SPORTS MASSAGE

The role of massage in sports is growing. It is not surprising to see sports massage therapists (SMT) at events ranging from 5K fun runs to the Olympic Games. Sports massage involves the application of therapeutic massage and stretching to assist an athlete's performance and recovery from activity. It is generally divided into three categories: 


Pre Event Timing 
The purpose of the pre-event sports massage is to prepare the athlete for high-intensity activity. The athlete is in the final stages of preparation and our job is to get the muscles loose without decreasing their psychological focus or causing significant physiological changes to their bodies. Two of our primary goals are to correct dysfunction and/or reduce stress. A pre-event massage is performed the day of the competition, usually between 30 minutes to 2 hours before competition, lasting for a duration of just 10-20 minutes. 

Inter Event Massage 
The inter-event massage is a massage performed between multiple competitions on the same day. Sports such as swimming, tennis, wrestling, track and field, softball, baseball, and volleyball. Sports which often require athletes to compete in a tournament format, with a short rest between bouts. An inter-event massage has been shown to improve muscle recovery between repeated bouts of strenuous exercise. This massage will generally have a duration of 10 minutes.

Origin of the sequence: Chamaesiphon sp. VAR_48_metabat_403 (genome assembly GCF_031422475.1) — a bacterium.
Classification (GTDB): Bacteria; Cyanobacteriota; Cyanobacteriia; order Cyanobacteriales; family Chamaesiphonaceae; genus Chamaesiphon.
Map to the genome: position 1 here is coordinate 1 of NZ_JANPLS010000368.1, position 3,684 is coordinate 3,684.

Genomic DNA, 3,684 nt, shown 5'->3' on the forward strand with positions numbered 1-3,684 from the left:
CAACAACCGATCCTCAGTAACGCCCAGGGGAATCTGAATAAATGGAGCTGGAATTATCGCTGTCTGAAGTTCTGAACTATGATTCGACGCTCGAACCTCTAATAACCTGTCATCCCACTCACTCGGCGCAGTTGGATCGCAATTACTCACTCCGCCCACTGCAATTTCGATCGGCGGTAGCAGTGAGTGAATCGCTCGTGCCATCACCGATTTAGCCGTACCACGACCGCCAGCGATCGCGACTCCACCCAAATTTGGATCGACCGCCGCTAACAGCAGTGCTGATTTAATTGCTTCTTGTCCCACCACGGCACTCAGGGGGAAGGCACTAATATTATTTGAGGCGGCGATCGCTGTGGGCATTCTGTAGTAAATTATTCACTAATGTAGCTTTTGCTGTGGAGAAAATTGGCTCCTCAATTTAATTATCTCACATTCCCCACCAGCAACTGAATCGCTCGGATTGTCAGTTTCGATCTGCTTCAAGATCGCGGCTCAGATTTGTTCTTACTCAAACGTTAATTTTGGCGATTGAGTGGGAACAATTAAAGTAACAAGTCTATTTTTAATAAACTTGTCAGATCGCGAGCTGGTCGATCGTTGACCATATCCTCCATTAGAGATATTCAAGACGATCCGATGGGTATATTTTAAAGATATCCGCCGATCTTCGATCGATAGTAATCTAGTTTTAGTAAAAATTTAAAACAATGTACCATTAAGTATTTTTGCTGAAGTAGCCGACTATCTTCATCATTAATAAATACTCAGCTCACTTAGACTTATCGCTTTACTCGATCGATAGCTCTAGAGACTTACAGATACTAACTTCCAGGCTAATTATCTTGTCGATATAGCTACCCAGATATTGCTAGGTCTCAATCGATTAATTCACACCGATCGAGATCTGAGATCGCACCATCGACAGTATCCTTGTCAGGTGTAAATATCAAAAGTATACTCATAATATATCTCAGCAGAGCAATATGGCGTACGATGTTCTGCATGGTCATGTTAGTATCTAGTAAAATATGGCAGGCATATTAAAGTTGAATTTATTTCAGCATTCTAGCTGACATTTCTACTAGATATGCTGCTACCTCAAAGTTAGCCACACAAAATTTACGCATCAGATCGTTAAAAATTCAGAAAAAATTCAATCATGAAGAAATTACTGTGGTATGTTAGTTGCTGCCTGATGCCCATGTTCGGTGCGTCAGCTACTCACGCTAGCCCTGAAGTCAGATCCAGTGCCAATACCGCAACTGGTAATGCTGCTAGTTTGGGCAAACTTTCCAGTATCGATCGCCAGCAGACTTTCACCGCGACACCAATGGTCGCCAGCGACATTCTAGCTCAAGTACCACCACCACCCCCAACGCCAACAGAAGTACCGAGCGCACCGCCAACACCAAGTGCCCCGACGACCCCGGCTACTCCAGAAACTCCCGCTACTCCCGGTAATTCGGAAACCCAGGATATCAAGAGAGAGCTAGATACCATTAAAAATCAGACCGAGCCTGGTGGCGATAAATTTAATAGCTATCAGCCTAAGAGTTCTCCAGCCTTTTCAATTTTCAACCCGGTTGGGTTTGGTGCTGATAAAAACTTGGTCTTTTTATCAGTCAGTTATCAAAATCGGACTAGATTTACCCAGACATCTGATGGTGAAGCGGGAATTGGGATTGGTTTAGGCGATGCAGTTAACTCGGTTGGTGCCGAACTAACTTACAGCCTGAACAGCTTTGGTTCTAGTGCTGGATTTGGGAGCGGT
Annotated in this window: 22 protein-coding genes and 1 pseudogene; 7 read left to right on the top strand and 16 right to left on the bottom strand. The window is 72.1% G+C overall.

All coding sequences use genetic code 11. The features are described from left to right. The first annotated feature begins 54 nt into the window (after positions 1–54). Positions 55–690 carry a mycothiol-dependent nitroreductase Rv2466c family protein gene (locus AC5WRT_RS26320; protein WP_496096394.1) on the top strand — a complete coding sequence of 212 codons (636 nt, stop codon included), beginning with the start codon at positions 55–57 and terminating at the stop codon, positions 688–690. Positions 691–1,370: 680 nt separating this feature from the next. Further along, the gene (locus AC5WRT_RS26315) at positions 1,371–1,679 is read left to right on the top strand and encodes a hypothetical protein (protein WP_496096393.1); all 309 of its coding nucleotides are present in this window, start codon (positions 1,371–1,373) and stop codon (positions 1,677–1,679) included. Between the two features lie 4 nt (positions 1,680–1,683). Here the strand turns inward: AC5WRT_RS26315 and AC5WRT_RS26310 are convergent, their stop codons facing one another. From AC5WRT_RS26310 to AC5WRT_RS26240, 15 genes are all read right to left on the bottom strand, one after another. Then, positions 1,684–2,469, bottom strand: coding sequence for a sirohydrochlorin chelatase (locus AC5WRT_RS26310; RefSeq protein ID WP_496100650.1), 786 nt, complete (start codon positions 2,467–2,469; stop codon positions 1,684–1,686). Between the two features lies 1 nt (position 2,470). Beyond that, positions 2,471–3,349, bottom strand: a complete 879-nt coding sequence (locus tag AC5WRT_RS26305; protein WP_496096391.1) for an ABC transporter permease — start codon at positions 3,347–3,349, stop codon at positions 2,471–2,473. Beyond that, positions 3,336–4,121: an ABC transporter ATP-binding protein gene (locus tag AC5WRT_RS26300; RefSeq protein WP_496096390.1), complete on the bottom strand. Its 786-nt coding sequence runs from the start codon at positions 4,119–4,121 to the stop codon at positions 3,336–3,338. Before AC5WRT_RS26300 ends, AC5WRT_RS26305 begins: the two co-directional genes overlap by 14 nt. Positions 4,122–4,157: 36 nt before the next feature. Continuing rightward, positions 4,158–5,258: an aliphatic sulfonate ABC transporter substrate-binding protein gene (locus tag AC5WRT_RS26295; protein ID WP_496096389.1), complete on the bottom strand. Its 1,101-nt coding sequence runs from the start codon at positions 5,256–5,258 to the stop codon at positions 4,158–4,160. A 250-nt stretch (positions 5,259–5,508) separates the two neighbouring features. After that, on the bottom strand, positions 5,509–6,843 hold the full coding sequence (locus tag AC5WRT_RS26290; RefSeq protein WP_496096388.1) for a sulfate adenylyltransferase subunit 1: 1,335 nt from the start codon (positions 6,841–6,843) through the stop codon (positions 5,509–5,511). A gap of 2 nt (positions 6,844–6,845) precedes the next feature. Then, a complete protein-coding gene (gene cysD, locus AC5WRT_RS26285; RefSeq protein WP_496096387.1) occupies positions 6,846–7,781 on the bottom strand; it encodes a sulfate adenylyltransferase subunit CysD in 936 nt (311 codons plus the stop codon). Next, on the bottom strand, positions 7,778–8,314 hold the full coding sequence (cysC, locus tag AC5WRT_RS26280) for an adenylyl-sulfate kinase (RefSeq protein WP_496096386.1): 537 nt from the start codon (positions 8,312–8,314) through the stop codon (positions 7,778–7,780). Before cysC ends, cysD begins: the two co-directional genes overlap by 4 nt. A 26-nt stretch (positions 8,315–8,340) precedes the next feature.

Post-Event Sports Massage 
The purpose of the post-event sports massage is to help the athlete to recover from their high-intensity exercise such as a competition they have just finished, or a hard training session. It is typically given anywhere from 30 minutes up to 24 hours after competition or activity, generally lasting for 30 minutes. A few of the benefits include improvements in circulation assisting in the recovery of diastolic blood pressure after high-intensity exercise to pre-exercise levels. Reduction in muscle tension through stretching and massage. And finally there is a calming effect where it has been shown to improve the perceived fatigue level of the athlete, enabling them to generate more power in repeated exercise tests. 

This information comes from an article written by Earl Wenk ATC CSCS NCTMB. He has over 15 years of experience in the field of sports medicine, working as both a certified athletic trainer and massage therapist. He works with athletes of all ages and skill levels from recreational runners to Olympic medalists.

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57 Webster St.

Kentville, NS

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